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Vector subspaces

  1. Mar 6, 2014 #1
    1. The problem statement, all variables and given/known data

    (x,y,z) where 2x + 2y + z = 1

    Is this set a subspace of R^3?

    3. The attempt at a solution

    I am thinking it is not since it does not contain the origin since
    2(0)+2(0) + 0 = 1
    0 != 1
    (!= means not equal)
    Am I right? I am kind of having trouble with this part of linear algebra since the textbook is so vague about this.
     
  2. jcsd
  3. Mar 7, 2014 #2

    Mark44

    Staff: Mentor

    Yes, this is enough to show that this set is not a subspace of R3. BTW, the set is a plane in R3.
     
  4. Mar 7, 2014 #3
    Yea I know that, but how can I prove that something is a subspace of R^3? I know that proof against is easier, since you only need one tuple to disprove. But to do you need to do anything extra?
     
  5. Mar 7, 2014 #4

    Mark44

    Staff: Mentor

    To prove that a subset of a vector space (such as R3) is actually a subspace of that vector space, you need to show three things:
    1. The zero vector is an element of the set.
    2. If u and v are arbitrary elements of the set, then u + v is also an element of the set. (This shows that the set is closed under vector addition.)
    3. If u is an arbitrary element of the set, and k is a scalar, then ku is also an element of the set. (This shows that the set is closed under scalar multiplication.)
    That's it.

    It's a lot more work to show that a set together with two operations (vector addition and scalar multiplication) is actually a vector space - you have to verify that all 10 or so vector space axioms are satisfied. If the set already belongs to a vector space, then all you need to verify are the three I listed above.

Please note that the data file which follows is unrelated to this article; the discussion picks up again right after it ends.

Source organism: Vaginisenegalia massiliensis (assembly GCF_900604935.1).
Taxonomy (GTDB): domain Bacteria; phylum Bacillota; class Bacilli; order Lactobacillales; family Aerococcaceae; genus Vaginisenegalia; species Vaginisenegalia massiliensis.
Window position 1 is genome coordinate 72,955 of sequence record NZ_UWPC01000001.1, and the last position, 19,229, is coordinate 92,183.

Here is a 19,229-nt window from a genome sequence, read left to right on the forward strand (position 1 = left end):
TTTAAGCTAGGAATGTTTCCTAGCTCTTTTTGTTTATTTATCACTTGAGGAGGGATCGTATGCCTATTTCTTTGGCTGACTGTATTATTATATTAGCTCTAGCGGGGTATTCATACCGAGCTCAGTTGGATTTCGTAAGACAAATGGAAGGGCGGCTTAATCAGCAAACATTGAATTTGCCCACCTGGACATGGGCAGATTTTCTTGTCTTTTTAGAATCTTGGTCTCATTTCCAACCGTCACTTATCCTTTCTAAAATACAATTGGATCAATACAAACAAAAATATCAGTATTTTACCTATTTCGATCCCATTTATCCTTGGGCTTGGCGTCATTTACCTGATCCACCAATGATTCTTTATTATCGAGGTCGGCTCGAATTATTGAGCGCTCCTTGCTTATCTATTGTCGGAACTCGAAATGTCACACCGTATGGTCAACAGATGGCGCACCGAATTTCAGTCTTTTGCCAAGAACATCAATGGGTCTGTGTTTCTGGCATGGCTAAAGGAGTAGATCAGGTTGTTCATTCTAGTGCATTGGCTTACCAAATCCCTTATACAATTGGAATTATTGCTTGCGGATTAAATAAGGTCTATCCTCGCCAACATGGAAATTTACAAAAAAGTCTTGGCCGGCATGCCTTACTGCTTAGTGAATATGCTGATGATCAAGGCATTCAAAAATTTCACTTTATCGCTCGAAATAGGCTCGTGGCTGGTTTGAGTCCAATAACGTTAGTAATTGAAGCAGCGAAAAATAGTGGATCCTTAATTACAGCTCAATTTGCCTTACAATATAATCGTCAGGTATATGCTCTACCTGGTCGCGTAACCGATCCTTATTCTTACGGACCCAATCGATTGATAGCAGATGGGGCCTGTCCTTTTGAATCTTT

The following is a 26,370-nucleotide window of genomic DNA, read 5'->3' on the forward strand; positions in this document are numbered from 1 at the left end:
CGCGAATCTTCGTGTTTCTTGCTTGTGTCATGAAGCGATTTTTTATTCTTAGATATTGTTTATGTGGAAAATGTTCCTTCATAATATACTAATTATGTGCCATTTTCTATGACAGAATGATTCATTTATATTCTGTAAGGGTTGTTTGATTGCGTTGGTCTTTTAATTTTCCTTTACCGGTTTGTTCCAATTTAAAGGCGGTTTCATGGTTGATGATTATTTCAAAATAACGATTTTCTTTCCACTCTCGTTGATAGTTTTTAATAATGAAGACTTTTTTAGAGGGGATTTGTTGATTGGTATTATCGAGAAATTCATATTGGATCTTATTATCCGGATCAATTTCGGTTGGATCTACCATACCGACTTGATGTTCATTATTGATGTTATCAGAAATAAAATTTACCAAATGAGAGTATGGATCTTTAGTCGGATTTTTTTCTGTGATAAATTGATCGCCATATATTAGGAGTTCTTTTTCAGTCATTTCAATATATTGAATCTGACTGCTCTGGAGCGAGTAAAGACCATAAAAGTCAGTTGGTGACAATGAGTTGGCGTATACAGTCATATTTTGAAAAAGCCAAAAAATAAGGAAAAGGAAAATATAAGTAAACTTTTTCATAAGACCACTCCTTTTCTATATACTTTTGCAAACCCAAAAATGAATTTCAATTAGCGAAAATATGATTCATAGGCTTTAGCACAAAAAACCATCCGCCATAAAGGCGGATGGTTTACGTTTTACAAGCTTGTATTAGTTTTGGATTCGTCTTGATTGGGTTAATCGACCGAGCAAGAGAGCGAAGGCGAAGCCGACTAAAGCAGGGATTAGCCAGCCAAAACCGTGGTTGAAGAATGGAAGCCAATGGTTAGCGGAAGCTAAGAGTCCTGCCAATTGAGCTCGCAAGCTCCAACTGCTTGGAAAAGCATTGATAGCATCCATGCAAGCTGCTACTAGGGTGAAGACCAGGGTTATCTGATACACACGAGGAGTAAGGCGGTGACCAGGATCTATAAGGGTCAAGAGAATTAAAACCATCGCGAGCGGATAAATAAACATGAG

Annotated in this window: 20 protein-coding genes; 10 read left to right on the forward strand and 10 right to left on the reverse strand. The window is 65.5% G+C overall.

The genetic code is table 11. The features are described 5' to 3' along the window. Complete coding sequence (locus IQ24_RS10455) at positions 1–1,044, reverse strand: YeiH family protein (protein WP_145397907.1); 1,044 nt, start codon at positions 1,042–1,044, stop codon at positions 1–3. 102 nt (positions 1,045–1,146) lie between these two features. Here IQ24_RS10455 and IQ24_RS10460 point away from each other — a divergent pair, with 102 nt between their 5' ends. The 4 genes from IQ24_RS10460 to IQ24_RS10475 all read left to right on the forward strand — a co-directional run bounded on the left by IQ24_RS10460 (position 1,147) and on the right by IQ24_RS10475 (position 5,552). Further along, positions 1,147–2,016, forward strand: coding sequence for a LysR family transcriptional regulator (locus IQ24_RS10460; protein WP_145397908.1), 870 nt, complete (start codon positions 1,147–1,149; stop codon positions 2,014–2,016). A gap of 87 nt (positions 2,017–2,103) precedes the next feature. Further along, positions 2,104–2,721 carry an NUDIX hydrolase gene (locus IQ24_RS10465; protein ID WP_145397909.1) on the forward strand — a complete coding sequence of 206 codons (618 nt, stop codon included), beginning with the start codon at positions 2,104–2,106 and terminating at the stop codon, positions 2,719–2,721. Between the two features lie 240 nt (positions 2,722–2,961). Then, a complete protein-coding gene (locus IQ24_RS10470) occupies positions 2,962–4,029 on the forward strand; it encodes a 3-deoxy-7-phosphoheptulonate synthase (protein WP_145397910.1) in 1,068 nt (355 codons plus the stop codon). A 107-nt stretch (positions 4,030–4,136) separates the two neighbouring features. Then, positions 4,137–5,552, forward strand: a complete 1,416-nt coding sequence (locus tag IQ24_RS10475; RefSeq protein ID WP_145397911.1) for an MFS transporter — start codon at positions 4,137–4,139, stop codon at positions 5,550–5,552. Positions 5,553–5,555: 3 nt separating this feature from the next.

6. Mar 7, 2014 #5
    Thanks, I figured it out, and kind of on the same subject. If you are given u = (1,2,-1,1), v = (2,-1,1,0), and w = (-1,2,0,3) write x = (2,-3,-2,-8) as a linear combination of u,v, and w. I really don't know where to start, the text book gives examples of 3 3D vectors, not 3 4D vectors so how would I go ()u + ()v + ()w if you have 4 values for x?
     
  7. Mar 7, 2014 #6
    You can use good old row reduction to do this. Set up an augmented matrix whose first three columns are ##u, v, w##. Then make the last column ##x##. Then row reduce this.

    Note: You could also do it by inspection, although that is harder and may require a lot of playing around/ getting lucky.
     
    Last edited: Mar 7, 2014
  8. Mar 7, 2014 #7

    Mark44

    Staff: Mentor

    To elaborate on what kduna said, start with this vector equation:
    $$\begin{bmatrix} 2 \\ -3 \\ -2 \\ -8\end{bmatrix} = c_1\begin{bmatrix}1 \\ 2 \\ -1 \\ 1 \end{bmatrix} + c_2\begin{bmatrix}2 \\ -1 \\ 1 \\0 \end{bmatrix} + c_3\begin{bmatrix}-1 \\ 2 \\ 0 \\ 3 \end{bmatrix}$$

    Your job is to find the three constants c1, c2, and c3 - the coordinates of x in terms of the vectors u, v, and w.
     
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